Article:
Saturday, April 23, 2011

The Role of Energy in the Industrial Revolution and Modern Economic Growth

I wrote this paper with Astrid Kander a few months ago following my visit to Lund, but it has only just been added to RePEc.

In the paper, we develop a simple model of economic growth that allows for a significant role for energy and we apply the model to the Swedish data for the 19th and 20th centuries. To keep things as simple as possible the model is an extension of the famous Solow growth model. Output is measured in terms of gross output without netting out intermediate inputs which allows us to include energy as a regular production input alongside capital and labor. Both technological change and the supply of energy are treated as exogenous in this model but the capital stock evolves endogenously.

We find that the expansion in the supply of energy services over the last couple of centuries has reduced the apparent importance of energy in economic growth despite energy being an essential production input. We find that the elasticity of substitution between a capital-labor aggregate and energy is less than unity, which implies that when energy services are scarce they strongly constrain output growth resulting in a low output steady-state. When energy services are abundant the economy exhibits the behavior of the “modern growth regime” with the Solow model as a limiting case.

This figure, from the paper, attempts to illustrate this point:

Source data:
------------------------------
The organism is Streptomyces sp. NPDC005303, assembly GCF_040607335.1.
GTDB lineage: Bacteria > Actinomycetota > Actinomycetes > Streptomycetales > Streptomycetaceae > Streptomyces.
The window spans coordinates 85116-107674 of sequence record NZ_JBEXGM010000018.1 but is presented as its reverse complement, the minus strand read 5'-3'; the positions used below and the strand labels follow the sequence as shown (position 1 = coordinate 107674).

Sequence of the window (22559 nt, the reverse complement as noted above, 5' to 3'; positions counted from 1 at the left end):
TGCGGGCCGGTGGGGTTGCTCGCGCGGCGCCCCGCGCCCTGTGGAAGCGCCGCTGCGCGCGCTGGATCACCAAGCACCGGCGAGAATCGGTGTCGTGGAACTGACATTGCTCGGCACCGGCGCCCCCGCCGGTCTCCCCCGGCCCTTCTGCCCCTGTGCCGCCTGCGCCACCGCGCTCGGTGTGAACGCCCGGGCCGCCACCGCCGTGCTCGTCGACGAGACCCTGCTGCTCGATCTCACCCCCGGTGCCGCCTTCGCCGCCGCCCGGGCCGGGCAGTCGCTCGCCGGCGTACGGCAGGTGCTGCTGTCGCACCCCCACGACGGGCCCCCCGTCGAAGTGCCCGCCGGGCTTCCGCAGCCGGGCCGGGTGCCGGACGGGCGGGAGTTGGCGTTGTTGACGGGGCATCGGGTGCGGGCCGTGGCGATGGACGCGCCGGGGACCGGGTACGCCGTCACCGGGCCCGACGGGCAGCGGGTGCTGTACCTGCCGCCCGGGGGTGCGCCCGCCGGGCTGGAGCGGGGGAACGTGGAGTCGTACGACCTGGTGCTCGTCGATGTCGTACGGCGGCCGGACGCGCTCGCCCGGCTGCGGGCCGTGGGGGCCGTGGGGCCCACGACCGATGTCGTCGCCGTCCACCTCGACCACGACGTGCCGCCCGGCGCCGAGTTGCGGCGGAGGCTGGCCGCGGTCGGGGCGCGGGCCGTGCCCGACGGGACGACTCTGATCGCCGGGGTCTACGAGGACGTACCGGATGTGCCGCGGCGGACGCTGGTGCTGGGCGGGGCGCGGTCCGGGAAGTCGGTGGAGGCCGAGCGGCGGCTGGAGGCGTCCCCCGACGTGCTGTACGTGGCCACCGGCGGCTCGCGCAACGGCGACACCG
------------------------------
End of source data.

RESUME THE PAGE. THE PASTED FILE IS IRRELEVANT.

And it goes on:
It shows the effect of labor-augmenting technological change (the only type in most aggregate growth models) of the size of the optimal capital stock as a function of the amount of effective energy per effective worker. The larger the amount of energy services available per worker the greater the effect of technological change on the capital stock and hence on the output of the economy. Sigma refers to the elasticity of substitution between energy and capital. The smaller it is the sharper the transition from a state where the response of the capital stock is very small to one where it is large. The bottom line is that when energy supply is limited innovation has little impact on growth unless it is innovation directed at increasing the productivity of energy. This is the situation that we argued applied before the industrial revolution.

The expansion of energy services is found to be a major factor in explaining the industrial revolution and economic growth in Sweden, especially before the second half of the 20th century. In the latter period, labor-augmenting technological change becomes the dominant factor driving growth. We can sum this up with a "growth accounting" exercise (not included in the paper):

Capital, labor, and energy are simply the quantities of these inputs. Labor Aug. refers to labor augmenting technological change and energy aug. to energy augmenting technical change. Total factor productivity is a weighted mean of these two components. Energy quality refers to the effects of the shift from lower quality to higher quality fuels over time. Over time capital accumulation and labor augmenting technological change have been more and more important. Increase in energy supply and energy augmenting technological change were most important in the late 19th century, energy quality in the early 20th century. Hence, the claim that energy's importance in growth has declined over time. But it still makes a significant contribution and if energy supply was curtailed in the future could again become more important.